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Swiss filmmaker heads back to war-torn Ukraine

On Polish soil: Marc Raymond Wilkins and his Ukrainian wife Olga fled Kyiv last week ZVG

Swiss expat Marc Raymond Wilkins was determined that he and his Ukrainian wife, Olga, would stay in Kyiv, no matter what. But when war broke out, they fled. Now the couple are back in Ukraine.

This content was published on March 9, 2022 - 09:00

“I never thought I would end up in a war in my lifetime,” Wilkins, 45, said on the phone. With a car full of petrol, their dog and a spare canister of petrol in the boot, they left Kyiv on the day of the Russian attack. They drove via Warsaw to Berlin, where Wilkins’s sister lives.

Wilkins was born in Switzerland and grew up in Germany. He has lived in Kyiv for six years. Last autumn he and Olga got married. Now his worldview has changed overnight. The left-wing pacifist is seriously thinking about defence.

“It’s not about some oilfields or economic interests, but about the right to self-determination,” he said.

Marc Raymond Wilkins Vitaliy Uhov

When they arrived in Berlin, the couple were initially relieved. But then they experienced huge emptiness and bad consciences about leaving friends and family behind. They suddenly felt a desire to fight back.

“We couldn’t just sit in Berlin, drinking coffee and not doing anything,” said Wilkins, adding that the whole situation was so surreal. They started thinking: “We’re abandoning our home to fate while others are now defending it for us.”

Ukraine solidarity

Swiss Solidarity has launched a fundraising campaign to help cope with an expected humanitarian crisis in Ukraine. Donations can be paid via postal account 10-15000-6, adding the words “Crisis in Ukraine”.

In a first phase, the money will be used to help refugees in countries neighbouring Ukraine, notably in Poland. Swiss Solidarity works with charities and aid organisations, including Caritas, HEKS/EPER, the Swiss Red Cross, Helvetas, Medair, Médecins Sans Frontières and the Terre des hommes foundation. If possible and if necessary, aid projects will also be supported in Ukraine. The money goes exclusively towards humanitarian aid.

Swiss SolidarityExternal link is an independent foundation. It was born from a programme by the French-language public radio and is now the humanitarian arm of the Swiss Broadcasting Corporation, the parent company of SWI swissinfo.ch.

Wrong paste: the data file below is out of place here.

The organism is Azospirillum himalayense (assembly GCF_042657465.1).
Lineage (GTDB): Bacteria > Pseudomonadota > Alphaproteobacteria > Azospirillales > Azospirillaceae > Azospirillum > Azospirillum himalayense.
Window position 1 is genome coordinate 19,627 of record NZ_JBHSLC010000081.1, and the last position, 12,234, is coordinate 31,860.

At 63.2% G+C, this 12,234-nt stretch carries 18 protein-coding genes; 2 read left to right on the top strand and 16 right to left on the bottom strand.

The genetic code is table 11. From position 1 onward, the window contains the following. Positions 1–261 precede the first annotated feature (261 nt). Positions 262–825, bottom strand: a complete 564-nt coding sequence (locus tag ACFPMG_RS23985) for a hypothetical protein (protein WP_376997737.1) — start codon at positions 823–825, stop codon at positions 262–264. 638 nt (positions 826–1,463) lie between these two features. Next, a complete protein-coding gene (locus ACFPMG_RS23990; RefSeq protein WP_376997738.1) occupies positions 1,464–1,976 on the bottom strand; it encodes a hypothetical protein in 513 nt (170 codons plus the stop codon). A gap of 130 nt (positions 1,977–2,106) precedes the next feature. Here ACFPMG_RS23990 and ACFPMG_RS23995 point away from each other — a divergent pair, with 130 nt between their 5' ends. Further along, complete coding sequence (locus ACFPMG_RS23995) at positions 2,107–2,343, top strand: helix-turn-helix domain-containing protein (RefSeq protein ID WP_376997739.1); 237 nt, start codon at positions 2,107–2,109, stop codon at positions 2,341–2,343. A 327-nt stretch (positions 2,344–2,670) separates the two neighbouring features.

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Not needed in Poland

Wilkins and his wife own two apartments in Kyiv. They are art collectors. She works in software; he is a successful film director and a member of the Swiss Film Academy.

Bookshop, bar, café, gallery: The Naked Room is in the middle of Kyiv Yevgen Nikiforov

Wilkins also runs a contemporary art gallery, The Naked RoomExternal link, in the Ukrainian capital. It is set to represent Ukraine at the Venice Biennale in 2022.

On the fourth day of the war, Wilkins and his wife reached a decision: they wanted to go back to the Polish-Ukrainian border to help. They arrived there in the evening. But when they got to Przemyśl, everything was already “super organised” by neighbourhood helpers, associations and charities.

“It really moved us to feel this humanity in the crisis,” Wilkins said. They too were offered help by text message. On their Ukrainian mobile phone numbers they received information on where they should turn for assistance.

So they were not needed there. They decided spontaneously to return to Ukraine. Wilkins’s siblings – three out of four live in Switzerland – expressed understanding. “But of course they would have preferred me to go to Switzerland,” he said.

Back to a country under siege

Thinking of Switzerland, he is happy that the government has decided – belatedly – to implement European Union sanctions against Russia.

“For me it was awful that my home country was responding so passively,” said Wilkins, who hopes that Switzerland will soon accept Ukrainian refugees.

On the evening of the fifth day of the war, he and his wife arrived in the western Ukrainian city of Lviv. They were virtually the only people crossing the border in that direction. “On the other side of the road, we saw a line of cars 15 kilometres-long coming towards us.”

Wilkins and his wife have found accommodation with friends. The city is quiet. The shops and restaurants are open, but at the same time residents are preparing for an attack with armoured barriers. Lviv is the westernmost city in the country – Ukraine’s fortress, as Wilkins describes it.

The couple will probably offer their driving services and fill sandbags. “As I don’t speak Ukrainian and have no military experience, I won’t join the territorial defence effort,” he said. The first thing they will do is donate blood.

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